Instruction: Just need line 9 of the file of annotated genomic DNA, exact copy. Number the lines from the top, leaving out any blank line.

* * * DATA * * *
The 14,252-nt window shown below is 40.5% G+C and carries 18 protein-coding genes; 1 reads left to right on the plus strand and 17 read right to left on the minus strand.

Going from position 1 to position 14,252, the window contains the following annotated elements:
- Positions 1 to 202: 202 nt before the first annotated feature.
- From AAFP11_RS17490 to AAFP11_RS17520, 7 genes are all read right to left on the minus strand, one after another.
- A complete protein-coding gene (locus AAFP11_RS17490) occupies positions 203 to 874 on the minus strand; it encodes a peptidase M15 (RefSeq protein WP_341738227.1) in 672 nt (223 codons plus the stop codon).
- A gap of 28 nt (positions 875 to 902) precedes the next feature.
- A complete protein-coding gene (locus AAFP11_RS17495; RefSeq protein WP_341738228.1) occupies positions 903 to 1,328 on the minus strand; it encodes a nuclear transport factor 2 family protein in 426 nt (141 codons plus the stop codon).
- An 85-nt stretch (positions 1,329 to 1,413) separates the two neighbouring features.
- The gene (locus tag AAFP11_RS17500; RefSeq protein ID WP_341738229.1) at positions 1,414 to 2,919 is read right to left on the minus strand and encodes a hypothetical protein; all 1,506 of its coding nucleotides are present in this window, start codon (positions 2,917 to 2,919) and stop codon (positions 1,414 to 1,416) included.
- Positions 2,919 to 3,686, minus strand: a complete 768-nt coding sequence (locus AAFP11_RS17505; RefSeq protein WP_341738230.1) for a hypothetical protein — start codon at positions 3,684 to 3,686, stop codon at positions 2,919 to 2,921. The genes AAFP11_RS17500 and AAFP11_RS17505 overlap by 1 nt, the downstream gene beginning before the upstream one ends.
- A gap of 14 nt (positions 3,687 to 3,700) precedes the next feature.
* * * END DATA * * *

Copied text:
- The gene (locus tag AAFP11_RS17500; RefSeq protein ID WP_341738229.1) at positions 1,414 to 2,919 is read right to left on the minus strand and encodes a hypothetical protein; all 1,506 of its coding nucleotides are present in this window, start codon (positions 2,917 to 2,919) and stop codon (positions 1,414 to 1,416) included.